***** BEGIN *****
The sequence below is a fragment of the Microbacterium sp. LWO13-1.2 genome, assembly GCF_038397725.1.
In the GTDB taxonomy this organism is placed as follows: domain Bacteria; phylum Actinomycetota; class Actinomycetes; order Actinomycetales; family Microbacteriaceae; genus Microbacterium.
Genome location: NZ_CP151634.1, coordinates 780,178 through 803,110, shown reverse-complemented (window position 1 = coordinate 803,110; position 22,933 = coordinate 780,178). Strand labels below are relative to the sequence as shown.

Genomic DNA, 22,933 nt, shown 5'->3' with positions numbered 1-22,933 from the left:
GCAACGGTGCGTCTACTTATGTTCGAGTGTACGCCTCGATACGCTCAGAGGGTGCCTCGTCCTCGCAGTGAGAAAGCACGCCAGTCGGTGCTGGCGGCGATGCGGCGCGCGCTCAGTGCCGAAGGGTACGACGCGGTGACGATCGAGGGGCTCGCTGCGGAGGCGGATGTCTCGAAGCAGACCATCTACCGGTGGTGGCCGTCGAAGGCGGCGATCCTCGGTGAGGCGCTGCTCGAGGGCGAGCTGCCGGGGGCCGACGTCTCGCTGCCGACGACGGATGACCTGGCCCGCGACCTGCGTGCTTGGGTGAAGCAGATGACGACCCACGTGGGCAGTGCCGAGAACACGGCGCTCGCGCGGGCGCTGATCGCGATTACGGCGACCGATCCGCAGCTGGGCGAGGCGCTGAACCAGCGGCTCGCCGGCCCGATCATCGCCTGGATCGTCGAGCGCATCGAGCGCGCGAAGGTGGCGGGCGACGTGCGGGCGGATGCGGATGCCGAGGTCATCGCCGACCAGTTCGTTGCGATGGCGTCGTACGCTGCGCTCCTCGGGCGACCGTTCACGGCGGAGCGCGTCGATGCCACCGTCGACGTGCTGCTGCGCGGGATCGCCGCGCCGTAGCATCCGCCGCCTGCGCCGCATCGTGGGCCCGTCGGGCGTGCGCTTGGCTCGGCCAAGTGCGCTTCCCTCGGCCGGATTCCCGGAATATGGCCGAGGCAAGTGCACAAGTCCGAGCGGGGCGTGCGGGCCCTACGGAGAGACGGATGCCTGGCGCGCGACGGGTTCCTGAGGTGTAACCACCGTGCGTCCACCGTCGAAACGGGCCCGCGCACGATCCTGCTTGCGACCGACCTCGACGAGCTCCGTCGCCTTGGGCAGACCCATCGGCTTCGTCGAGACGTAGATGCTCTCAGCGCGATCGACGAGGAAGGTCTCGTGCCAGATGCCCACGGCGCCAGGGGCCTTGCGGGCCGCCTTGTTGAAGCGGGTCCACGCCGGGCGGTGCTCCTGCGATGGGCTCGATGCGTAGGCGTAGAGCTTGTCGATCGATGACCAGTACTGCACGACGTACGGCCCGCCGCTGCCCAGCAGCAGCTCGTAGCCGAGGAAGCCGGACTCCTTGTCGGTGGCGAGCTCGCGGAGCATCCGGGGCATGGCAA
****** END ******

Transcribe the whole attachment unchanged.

The sequence below is a fragment of the Microbacterium sp. LWO13-1.2 genome, assembly GCF_038397725.1.
In the GTDB taxonomy this organism is placed as follows: domain Bacteria; phylum Actinomycetota; class Actinomycetes; order Actinomycetales; family Microbacteriaceae; genus Microbacterium.
Genome location: NZ_CP151634.1, coordinates 780,178 through 803,110, shown reverse-complemented (window position 1 = coordinate 803,110; position 22,933 = coordinate 780,178). Strand labels below are relative to the sequence as shown.

Genomic DNA, 22,933 nt, shown 5'->3' with positions numbered 1-22,933 from the left:
GCAACGGTGCGTCTACTTATGTTCGAGTGTACGCCTCGATACGCTCAGAGGGTGCCTCGTCCTCGCAGTGAGAAAGCACGCCAGTCGGTGCTGGCGGCGATGCGGCGCGCGCTCAGTGCCGAAGGGTACGACGCGGTGACGATCGAGGGGCTCGCTGCGGAGGCGGATGTCTCGAAGCAGACCATCTACCGGTGGTGGCCGTCGAAGGCGGCGATCCTCGGTGAGGCGCTGCTCGAGGGCGAGCTGCCGGGGGCCGACGTCTCGCTGCCGACGACGGATGACCTGGCCCGCGACCTGCGTGCTTGGGTGAAGCAGATGACGACCCACGTGGGCAGTGCCGAGAACACGGCGCTCGCGCGGGCGCTGATCGCGATTACGGCGACCGATCCGCAGCTGGGCGAGGCGCTGAACCAGCGGCTCGCCGGCCCGATCATCGCCTGGATCGTCGAGCGCATCGAGCGCGCGAAGGTGGCGGGCGACGTGCGGGCGGATGCGGATGCCGAGGTCATCGCCGACCAGTTCGTTGCGATGGCGTCGTACGCTGCGCTCCTCGGGCGACCGTTCACGGCGGAGCGCGTCGATGCCACCGTCGACGTGCTGCTGCGCGGGATCGCCGCGCCGTAGCATCCGCCGCCTGCGCCGCATCGTGGGCCCGTCGGGCGTGCGCTTGGCTCGGCCAAGTGCGCTTCCCTCGGCCGGATTCCCGGAATATGGCCGAGGCAAGTGCACAAGTCCGAGCGGGGCGTGCGGGCCCTACGGAGAGACGGATGCCTGGCGCGCGACGGGTTCCTGAGGTGTAACCACCGTGCGTCCACCGTCGAAACGGGCCCGCGCACGATCCTGCTTGCGACCGACCTCGACGAGCTCCGTCGCCTTGGGCAGACCCATCGGCTTCGTCGAGACGTAGATGCTCTCAGCGCGATCGACGAGGAAGGTCTCGTGCCAGATGCCCACGGCGCCAGGGGCCTTGCGGGCCGCCTTGTTGAAGCGGGTCCACGCCGGGCGGTGCTCCTGCGATGGGCTCGATGCGTAGGCGTAGAGCTTGTCGATCGATGACCAGTACTGCACGACGTACGGCCCGCCGCTGCCCAGCAGCAGCTCGTAGCCGAGGAAGCCGGACTCCTTGTCGGTGGCGAGCTCGCGGAGCATCCGGGGCATGGCAA